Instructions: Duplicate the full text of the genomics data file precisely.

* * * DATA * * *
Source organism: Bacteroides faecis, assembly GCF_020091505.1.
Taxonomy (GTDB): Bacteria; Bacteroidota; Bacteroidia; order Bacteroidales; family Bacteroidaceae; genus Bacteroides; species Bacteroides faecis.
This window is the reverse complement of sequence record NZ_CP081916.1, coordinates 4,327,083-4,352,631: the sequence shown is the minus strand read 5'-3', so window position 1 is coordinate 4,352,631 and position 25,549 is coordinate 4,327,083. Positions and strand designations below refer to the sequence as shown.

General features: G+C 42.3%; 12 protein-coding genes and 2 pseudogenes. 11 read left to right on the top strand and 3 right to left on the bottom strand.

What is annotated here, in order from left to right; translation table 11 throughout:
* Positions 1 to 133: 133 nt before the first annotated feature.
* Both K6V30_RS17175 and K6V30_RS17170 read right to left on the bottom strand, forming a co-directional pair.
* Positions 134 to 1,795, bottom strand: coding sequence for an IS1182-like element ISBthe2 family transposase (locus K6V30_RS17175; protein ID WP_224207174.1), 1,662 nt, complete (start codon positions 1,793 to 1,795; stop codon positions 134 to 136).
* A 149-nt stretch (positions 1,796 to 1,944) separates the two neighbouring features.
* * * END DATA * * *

Source organism: Bacteroides faecis, assembly GCF_020091505.1.
Taxonomy (GTDB): Bacteria; Bacteroidota; Bacteroidia; order Bacteroidales; family Bacteroidaceae; genus Bacteroides; species Bacteroides faecis.
This window is the reverse complement of sequence record NZ_CP081916.1, coordinates 4,327,083-4,352,631: the sequence shown is the minus strand read 5'-3', so window position 1 is coordinate 4,352,631 and position 25,549 is coordinate 4,327,083. Positions and strand designations below refer to the sequence as shown.

General features: G+C 42.3%; 12 protein-coding genes and 2 pseudogenes. 11 read left to right on the top strand and 3 right to left on the bottom strand.

What is annotated here, in order from left to right; translation table 11 throughout:
* Positions 1 to 133: 133 nt before the first annotated feature.
* Both K6V30_RS17175 and K6V30_RS17170 read right to left on the bottom strand, forming a co-directional pair.
* Positions 134 to 1,795, bottom strand: coding sequence for an IS1182-like element ISBthe2 family transposase (locus K6V30_RS17175; protein ID WP_224207174.1), 1,662 nt, complete (start codon positions 1,793 to 1,795; stop codon positions 134 to 136).
* A 149-nt stretch (positions 1,796 to 1,944) separates the two neighbouring features.